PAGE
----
Yep! I am sure he was on a vacation of a traveling sort. Ha!
Merry Christmas and congrats on your POTW!
Hugs
SueAnn

gaelikaa said...

It's funny - when I lived in Ireland I was terrified of mice and rats. I now live in India and see them much more often than I did then. They don't bother me half as much now.

Cricket said...

Fribbling and weebling, huh? I'll have to remember that. I made my peace with spiders long ago, on the theory that they rarely bite and they often eat things that do. Fair enough, I say. i'll take it.

Congratulations on your potw.

CherylK said...

The umbrella metaphor is simply perfect. I don't like spiders but they don't terrify me so I'm willing to live and let live.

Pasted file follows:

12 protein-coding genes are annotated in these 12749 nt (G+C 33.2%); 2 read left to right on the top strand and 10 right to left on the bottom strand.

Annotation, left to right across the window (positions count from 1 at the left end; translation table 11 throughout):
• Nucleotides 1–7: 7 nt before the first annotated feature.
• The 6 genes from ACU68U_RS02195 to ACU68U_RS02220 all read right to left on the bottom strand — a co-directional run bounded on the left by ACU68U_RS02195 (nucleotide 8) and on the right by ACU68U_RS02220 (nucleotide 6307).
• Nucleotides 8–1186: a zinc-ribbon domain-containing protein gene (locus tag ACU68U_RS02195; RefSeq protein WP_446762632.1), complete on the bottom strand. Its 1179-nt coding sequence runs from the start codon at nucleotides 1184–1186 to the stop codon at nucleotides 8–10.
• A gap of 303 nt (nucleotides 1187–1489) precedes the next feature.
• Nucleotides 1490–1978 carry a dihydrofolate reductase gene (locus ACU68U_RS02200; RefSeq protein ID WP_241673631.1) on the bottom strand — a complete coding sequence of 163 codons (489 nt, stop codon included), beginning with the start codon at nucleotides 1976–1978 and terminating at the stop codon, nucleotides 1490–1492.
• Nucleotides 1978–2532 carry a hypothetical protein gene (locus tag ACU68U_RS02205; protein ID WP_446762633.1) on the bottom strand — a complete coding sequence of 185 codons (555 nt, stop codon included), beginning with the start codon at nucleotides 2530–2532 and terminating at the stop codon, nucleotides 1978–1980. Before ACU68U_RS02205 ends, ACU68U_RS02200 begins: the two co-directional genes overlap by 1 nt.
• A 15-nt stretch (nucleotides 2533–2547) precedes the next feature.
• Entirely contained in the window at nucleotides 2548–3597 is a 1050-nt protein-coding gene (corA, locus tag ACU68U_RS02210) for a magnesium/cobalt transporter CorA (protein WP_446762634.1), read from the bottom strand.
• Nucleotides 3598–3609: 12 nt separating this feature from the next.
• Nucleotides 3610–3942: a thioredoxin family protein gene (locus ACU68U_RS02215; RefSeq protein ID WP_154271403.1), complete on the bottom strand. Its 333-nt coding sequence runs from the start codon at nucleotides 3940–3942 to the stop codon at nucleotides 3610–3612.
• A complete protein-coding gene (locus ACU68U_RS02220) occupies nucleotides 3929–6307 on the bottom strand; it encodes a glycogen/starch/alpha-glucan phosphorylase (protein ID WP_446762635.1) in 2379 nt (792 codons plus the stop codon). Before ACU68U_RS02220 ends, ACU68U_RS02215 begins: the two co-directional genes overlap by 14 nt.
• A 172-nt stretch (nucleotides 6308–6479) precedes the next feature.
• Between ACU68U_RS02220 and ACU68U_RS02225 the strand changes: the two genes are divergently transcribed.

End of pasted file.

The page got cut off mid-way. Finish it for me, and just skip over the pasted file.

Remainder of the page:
Big congrats on your POTW from Hilary, by the way. Well deserved.

lynne said...

I have ust found you! well your blog, i cannot remember how, i think a long windey road from a blog called the hermitage.
Anyway, the way you describe and see things is much in the same way as i do, thank god im not alone! and great that you actually can get it into words, in a succinct and hysterical way.
You made me laugh and you made me chuckle and sigh today.
Thank you for that.